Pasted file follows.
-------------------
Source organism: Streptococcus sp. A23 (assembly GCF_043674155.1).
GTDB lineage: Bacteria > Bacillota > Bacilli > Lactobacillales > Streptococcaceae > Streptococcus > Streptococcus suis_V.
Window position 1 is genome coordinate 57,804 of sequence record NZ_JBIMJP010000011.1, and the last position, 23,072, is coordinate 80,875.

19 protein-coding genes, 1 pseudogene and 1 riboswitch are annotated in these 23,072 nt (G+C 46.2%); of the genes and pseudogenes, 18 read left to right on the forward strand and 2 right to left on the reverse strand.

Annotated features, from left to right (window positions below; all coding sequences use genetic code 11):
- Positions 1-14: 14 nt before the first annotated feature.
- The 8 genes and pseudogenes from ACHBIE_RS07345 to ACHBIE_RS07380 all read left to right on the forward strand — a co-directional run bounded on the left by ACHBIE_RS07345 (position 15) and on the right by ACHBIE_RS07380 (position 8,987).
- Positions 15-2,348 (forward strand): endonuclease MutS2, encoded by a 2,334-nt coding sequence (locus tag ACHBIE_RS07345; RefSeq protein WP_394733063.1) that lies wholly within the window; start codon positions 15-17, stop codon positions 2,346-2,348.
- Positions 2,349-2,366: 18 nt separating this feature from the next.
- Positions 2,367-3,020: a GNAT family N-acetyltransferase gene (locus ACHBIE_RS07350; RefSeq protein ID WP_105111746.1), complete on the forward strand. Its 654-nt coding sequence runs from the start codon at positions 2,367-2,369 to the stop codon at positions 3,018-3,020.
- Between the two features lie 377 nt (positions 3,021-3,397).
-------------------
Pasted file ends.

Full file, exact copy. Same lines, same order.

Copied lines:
Source organism: Streptococcus sp. A23 (assembly GCF_043674155.1).
GTDB lineage: Bacteria > Bacillota > Bacilli > Lactobacillales > Streptococcaceae > Streptococcus > Streptococcus suis_V.
Window position 1 is genome coordinate 57,804 of sequence record NZ_JBIMJP010000011.1, and the last position, 23,072, is coordinate 80,875.

19 protein-coding genes, 1 pseudogene and 1 riboswitch are annotated in these 23,072 nt (G+C 46.2%); of the genes and pseudogenes, 18 read left to right on the forward strand and 2 right to left on the reverse strand.

Annotated features, from left to right (window positions below; all coding sequences use genetic code 11):
- Positions 1-14: 14 nt before the first annotated feature.
- The 8 genes and pseudogenes from ACHBIE_RS07345 to ACHBIE_RS07380 all read left to right on the forward strand — a co-directional run bounded on the left by ACHBIE_RS07345 (position 15) and on the right by ACHBIE_RS07380 (position 8,987).
- Positions 15-2,348 (forward strand): endonuclease MutS2, encoded by a 2,334-nt coding sequence (locus tag ACHBIE_RS07345; RefSeq protein WP_394733063.1) that lies wholly within the window; start codon positions 15-17, stop codon positions 2,346-2,348.
- Positions 2,349-2,366: 18 nt separating this feature from the next.
- Positions 2,367-3,020: a GNAT family N-acetyltransferase gene (locus ACHBIE_RS07350; RefSeq protein ID WP_105111746.1), complete on the forward strand. Its 654-nt coding sequence runs from the start codon at positions 2,367-2,369 to the stop codon at positions 3,018-3,020.
- Between the two features lie 377 nt (positions 3,021-3,397).